Browsing the Bible's Self-Help Aisle

Marc Cortez

Browsing the Bible's Self-Help Aisle

People like Proverbs. When I ask my high school students what they'd like to study, Proverbs always appears toward the top of the list (right behind Genesis and Revelation). And, when pastors preach through Proverbs, they often get more comments from people expressing how much they appreciated the sermon. 

And I’m sure it’s because Proverbs has so much practical advice for daily living: disciplining unruly children (Proverbs 13:24), controlling your temper (Proverbs 14:17), managing your money (Proverbs 21:5), finding the perfect wife (Proverbs 31:10), just being wise (Proverbs 6:20), and much more. This is good stuff! Unlike those boring laws in Leviticus, these are things you can apply every day. (Before you start defending Leviticus, I don’t really think this. But admit it, most people think that Leviticus is boring and irrelevant while Proverbs is fascinating and practical.)

I recently sat through a sermon series on Proverbs that was just like this: every sermon packed with wise tidbits. I felt like I was hearing Benjamin Franklin reincarnated: be more disciplined, wake up earlier, control your temper, choose your friends carefully, spend wisely, and so on.  This is good advice that everyone should follow: the Bible’s own self-help aisle. 

But is this really what Proverbs is about? Should we read Proverbs as a book of wise advice that anyone can and should follow?

According to Proverbs, "The fear of the Lord is the beginning of knowledge" (Proverbs 1:7). But do we really read it that way? I know lots of people who understand the importance of spending their money wisely and controlling their tempers, but who have no fear of the Lord. So, if Proverbs is really about giving the kind of advice that even a non-Christian could follow, why do the first several chapters spend so much time talking about the fear of the Lord and the kind of wisdom that only God can provide?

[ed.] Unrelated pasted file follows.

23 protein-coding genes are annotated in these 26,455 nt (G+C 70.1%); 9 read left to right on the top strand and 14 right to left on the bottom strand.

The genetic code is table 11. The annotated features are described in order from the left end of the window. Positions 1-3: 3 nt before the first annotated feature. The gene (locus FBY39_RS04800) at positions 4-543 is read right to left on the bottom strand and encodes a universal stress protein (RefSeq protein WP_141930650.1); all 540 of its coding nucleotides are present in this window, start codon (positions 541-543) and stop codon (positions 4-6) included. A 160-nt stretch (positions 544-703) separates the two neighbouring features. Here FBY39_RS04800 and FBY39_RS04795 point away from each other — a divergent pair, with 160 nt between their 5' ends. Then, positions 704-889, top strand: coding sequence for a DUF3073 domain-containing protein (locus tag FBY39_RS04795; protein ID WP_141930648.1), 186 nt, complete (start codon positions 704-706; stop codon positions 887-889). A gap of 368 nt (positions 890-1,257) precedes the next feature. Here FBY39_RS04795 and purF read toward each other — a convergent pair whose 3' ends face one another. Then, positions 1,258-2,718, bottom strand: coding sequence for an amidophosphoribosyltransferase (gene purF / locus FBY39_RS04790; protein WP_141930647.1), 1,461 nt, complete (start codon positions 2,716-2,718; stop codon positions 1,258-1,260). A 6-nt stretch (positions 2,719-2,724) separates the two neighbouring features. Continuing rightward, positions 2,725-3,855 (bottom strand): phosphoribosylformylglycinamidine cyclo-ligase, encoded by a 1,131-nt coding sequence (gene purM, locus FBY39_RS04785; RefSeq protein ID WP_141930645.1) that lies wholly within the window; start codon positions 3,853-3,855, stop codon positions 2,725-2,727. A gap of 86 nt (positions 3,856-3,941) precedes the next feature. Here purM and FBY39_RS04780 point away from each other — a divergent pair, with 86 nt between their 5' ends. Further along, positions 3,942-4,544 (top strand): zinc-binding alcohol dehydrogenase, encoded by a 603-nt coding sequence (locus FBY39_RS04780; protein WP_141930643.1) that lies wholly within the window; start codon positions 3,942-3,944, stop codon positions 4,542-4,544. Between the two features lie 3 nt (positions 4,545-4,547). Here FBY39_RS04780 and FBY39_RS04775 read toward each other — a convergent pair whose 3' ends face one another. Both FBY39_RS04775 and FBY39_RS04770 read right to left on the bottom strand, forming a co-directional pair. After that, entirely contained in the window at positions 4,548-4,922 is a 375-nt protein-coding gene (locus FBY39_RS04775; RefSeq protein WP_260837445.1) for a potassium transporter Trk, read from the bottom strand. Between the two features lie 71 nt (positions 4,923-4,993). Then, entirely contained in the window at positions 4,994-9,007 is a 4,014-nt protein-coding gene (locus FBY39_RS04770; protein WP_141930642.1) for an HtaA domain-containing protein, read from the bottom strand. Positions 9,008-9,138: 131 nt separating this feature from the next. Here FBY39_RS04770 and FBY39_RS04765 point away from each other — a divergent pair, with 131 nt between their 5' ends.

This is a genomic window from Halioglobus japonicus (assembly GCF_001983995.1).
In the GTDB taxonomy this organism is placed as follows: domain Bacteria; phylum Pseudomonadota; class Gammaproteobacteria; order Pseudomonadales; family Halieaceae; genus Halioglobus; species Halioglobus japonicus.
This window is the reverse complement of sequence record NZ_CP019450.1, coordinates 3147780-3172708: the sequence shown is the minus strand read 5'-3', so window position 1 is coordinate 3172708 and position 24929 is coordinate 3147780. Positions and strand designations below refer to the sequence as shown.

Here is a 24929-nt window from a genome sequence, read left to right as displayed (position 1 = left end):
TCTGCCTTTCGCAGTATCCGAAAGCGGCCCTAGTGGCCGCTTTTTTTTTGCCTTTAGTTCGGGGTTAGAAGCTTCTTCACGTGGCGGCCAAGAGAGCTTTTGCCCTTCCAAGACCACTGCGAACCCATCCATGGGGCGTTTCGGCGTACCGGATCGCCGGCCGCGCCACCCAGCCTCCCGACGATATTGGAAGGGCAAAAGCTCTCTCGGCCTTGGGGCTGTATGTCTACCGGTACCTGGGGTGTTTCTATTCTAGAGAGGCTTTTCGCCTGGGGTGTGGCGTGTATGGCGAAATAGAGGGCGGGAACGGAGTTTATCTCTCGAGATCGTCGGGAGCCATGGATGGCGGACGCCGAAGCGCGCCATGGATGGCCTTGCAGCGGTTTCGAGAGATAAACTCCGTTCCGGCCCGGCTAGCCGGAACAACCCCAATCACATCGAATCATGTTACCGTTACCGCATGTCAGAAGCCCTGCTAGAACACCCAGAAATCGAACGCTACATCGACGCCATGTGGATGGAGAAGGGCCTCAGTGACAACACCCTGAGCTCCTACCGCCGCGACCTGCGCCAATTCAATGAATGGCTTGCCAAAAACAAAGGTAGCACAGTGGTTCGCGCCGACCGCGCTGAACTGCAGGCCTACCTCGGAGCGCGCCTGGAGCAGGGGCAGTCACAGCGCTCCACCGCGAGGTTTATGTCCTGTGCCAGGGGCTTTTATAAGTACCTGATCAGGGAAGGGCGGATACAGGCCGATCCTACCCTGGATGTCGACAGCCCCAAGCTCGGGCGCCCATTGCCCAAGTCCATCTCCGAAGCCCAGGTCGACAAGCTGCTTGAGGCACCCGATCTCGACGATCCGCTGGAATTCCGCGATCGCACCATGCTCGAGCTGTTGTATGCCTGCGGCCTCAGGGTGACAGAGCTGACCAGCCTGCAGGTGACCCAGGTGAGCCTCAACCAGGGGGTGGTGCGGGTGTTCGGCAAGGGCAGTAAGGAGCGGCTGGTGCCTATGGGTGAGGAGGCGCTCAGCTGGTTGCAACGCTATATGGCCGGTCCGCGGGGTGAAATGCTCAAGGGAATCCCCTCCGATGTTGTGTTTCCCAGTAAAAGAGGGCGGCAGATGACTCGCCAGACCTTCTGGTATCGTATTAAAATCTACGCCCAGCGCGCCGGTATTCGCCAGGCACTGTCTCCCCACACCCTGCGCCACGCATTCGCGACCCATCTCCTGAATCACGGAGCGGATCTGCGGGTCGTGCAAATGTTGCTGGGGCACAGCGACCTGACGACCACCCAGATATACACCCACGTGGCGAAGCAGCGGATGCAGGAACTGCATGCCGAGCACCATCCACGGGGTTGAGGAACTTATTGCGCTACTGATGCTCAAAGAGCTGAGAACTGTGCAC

Proverbs In Its Proper Place

When I was a kid, I used to carry around a little Bible I got from the Gideons. It had the whole New Testament as well as Proverbs and Psalms. I think that's a great illustration of the problem. We think that books like Proverbs and Psalms can be understood in isolation from the rest of the biblical narrative of the Old Testament. They seem so timeless.

Regardless of when and why they were originally written, however, all of the wisdom books (Job through Song of Solomon) are now part of a larger story. Reading them in isolation from the rest of the Bible is like reading some random chapter in the middle of Les Miserables and thinking that you'll still be able to understand what's going on.

Instead, we need to read them as part of a story that already includes God creating humanity as his chosen image bearers, our fall into sin and alienation, God’s continued faithfulness in electing Israel to be his special people, and so much more. Proverbs can only be read well in that context: written by and for God's people as they seek to manifest His glory in fulfillment of their calling as his image bearers in a broken world.

Reading Proverbs as part of this larger story will change how we see the book in at least three ways.

1. Proverbs is about God's Glory

What is the central question that Proverbs is trying to answer for us? For most people, the answer is fairly simple. The central question of Proverbs is "How can I live a happier and more successful life?" Or, if you have slightly more theological bearings, “How can I avoid sin and live more righteously?”

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